National Fisherman


The Rudderpost 

jesJes Hathaway is the editor in chief of National Fisherman magazine and NationalFisherman.com.

 

This week fishermen in and around Alaska's Kenai Peninsula are scrambling to catch what the Alaska Dispatch referred to as a mushroom cloud of sockeye salmon.

Southeast seiners are hauling in pinks, as projected.

Last year's record return of 34 million sockeye to the once-beleaguered Fraser River had everyone scratching their heads and then whipping out their nets.

That return is expected to be about 3 million this year, but its collapse has long been theorized to be related to nearby salmon farms.

So why the rush to boost finfish aquaculture?

There's a commonly touted misconception that the more people eat wild stocks, the more pressure we will put on those stocks and the more quickly they will collapse.

But in well-managed fisheries, market demand does not increase biomass and, therefore, does not increase fishing effort.

What we should focus on is minimizing bycatch, allowing fishermen to land their reduced bycatch, maximizing onboard processing so we can eat wild fish in and out of season, and marketing so-called trash fish.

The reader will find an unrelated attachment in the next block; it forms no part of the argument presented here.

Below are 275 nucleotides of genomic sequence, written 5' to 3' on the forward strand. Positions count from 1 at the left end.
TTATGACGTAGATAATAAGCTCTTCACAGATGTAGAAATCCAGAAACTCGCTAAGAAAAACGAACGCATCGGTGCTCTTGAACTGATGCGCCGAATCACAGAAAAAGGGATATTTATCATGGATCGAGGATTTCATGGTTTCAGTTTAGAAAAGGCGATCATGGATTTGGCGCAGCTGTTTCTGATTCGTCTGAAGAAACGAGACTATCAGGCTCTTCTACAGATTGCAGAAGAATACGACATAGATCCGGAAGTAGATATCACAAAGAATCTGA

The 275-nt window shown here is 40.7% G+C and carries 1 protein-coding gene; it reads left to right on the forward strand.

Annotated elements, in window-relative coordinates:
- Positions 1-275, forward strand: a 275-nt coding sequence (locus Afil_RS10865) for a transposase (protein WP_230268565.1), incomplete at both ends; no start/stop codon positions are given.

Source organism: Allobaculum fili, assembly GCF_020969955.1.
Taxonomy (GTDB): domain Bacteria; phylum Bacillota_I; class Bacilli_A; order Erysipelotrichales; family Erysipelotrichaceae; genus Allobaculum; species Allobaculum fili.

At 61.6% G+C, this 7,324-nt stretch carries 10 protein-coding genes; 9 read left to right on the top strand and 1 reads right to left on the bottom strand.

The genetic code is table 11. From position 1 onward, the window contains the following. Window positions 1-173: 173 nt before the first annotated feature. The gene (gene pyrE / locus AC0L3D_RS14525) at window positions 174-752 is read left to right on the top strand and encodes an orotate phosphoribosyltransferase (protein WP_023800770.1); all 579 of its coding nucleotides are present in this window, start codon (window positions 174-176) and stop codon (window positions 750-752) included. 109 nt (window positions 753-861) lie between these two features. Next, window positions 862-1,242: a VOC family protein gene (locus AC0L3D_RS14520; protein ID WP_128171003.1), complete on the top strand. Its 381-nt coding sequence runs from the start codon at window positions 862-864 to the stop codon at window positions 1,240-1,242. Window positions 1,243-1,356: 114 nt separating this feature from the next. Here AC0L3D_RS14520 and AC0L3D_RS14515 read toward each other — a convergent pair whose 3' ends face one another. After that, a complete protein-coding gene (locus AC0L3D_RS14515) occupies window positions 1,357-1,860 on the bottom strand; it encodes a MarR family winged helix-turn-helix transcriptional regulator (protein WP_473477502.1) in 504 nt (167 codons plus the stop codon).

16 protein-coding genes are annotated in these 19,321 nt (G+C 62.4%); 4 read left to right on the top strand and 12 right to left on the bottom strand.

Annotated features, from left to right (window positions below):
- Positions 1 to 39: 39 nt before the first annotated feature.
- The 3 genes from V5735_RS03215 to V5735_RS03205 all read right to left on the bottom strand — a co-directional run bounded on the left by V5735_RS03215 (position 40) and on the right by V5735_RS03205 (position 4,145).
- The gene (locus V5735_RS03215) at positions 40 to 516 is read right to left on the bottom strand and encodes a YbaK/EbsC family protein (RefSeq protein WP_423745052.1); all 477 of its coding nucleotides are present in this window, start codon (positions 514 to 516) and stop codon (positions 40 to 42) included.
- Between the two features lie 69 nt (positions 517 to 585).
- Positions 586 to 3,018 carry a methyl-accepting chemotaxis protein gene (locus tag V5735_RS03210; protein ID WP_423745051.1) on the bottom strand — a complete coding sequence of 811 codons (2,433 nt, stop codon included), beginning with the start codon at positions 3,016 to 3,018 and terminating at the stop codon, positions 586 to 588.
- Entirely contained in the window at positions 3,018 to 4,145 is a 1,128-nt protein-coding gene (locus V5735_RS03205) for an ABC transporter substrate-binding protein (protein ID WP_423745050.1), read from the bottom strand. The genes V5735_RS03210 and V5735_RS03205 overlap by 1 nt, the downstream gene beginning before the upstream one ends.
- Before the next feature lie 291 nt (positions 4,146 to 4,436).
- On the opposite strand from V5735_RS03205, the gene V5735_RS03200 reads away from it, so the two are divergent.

I don't think wild fish is likely to fill the gap that imported seafood fills now, but it could go a long way toward feeding our citizens with our own healthy, wild seafood while simultaneously boosting port communities by securing infrastructure and jobs.

We've seen what can happen when the federal government gets behind a program like catch shares. Now let's see them get behind a movement to feed America with the best we have to offer.

Inside the Industry

NOAA recently published a proposed rule that would implement a traceability plan to help combat IUU fishing. The program would seek to trace the origins of imported seafood by setting up reporting and filing procedures for products entering the U.S.

The traceability program would collect data on harvest, landing, and chain of custody of fish and fish products that have been identified as particularly vulnerable to IUU fishing and fraud.

Read more...

The following was released by the Maine Department of Marine Resources on Jan. 22:

The Maine Department of Marine Resources announced an emergency regulation that will support the continued rebuilding effort in Maine’s scallop fishery. The rule, effective January 23, 2016, will close the Muscle Ridge Area near South Thomaston and the Western Penobscot Bay Area.

Read more...
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